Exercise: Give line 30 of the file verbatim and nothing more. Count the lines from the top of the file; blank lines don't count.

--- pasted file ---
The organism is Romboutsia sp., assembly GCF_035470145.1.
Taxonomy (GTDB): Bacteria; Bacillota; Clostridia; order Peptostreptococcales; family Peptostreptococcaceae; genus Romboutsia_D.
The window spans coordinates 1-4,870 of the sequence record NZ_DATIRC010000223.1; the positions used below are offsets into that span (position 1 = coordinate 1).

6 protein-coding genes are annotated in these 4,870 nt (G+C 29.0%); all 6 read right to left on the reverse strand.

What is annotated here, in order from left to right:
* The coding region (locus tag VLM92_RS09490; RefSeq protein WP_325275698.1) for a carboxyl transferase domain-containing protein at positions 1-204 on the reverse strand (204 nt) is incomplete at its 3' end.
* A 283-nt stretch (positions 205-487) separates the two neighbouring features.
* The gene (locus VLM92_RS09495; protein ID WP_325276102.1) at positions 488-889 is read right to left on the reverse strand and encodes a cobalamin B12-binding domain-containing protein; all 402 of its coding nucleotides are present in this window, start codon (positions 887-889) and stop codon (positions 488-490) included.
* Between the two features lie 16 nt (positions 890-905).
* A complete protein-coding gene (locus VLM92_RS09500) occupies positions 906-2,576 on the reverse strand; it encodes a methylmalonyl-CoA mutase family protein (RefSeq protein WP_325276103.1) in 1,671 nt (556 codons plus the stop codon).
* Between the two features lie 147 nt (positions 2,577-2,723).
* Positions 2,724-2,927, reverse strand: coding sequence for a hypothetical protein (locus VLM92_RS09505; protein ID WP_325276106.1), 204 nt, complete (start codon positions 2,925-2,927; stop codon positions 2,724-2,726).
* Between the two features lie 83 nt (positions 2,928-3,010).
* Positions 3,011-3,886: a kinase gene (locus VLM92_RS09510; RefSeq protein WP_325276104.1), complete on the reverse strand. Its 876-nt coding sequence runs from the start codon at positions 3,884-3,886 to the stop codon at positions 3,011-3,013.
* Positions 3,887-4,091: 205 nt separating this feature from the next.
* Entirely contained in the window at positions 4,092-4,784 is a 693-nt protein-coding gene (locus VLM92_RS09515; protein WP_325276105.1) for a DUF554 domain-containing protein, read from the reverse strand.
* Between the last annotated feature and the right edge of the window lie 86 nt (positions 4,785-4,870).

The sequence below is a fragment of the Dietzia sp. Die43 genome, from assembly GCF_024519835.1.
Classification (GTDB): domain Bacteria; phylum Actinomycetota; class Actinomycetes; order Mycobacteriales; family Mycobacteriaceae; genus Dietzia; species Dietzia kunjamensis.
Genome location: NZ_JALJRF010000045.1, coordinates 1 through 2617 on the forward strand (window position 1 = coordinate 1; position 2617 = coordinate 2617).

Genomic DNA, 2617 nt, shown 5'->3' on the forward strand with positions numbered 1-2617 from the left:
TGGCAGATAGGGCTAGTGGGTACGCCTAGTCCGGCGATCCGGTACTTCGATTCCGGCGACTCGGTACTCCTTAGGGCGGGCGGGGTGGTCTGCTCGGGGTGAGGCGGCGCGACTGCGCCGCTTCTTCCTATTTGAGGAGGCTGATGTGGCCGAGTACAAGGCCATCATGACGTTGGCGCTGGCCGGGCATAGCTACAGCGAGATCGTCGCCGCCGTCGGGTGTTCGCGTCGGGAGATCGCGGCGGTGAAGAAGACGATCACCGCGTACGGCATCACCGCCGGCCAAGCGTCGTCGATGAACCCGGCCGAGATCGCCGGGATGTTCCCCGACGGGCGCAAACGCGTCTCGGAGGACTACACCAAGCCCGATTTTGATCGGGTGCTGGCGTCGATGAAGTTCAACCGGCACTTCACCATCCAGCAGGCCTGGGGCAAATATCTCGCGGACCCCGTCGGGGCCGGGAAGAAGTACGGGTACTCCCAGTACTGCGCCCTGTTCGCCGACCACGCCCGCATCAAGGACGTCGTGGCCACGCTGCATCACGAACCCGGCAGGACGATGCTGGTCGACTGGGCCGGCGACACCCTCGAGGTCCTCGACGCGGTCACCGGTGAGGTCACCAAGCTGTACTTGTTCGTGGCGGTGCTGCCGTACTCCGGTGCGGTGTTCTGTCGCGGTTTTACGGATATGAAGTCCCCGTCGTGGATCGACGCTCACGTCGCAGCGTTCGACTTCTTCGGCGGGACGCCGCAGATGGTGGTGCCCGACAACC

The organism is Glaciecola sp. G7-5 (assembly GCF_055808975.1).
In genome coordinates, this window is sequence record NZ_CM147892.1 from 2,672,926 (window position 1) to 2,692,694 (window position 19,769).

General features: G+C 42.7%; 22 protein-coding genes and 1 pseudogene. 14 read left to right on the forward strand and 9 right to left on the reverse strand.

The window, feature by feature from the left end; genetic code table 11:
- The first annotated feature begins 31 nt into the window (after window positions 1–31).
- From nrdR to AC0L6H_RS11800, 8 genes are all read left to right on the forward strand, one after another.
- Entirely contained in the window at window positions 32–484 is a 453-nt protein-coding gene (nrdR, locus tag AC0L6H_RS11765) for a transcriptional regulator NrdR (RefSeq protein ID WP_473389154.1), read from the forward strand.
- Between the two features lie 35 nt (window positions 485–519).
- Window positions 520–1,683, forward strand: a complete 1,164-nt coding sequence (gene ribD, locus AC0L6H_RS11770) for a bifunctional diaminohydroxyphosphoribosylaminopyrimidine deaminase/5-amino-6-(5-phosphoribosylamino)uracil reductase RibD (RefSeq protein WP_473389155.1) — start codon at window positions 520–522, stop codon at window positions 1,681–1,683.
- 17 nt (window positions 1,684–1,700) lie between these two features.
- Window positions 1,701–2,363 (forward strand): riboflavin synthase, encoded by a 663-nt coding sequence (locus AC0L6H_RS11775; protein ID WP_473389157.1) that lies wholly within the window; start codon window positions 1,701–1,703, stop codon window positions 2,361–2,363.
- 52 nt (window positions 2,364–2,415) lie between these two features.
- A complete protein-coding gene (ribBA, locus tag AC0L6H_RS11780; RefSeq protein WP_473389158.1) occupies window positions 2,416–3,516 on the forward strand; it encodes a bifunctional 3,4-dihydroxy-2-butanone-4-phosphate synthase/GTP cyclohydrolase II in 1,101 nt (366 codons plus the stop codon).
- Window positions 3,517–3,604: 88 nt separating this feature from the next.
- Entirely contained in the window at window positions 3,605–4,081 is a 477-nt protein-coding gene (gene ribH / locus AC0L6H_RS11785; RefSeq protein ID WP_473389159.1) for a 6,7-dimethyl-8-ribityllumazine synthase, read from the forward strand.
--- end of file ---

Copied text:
- Between the two features lie 35 nt (window positions 485–519).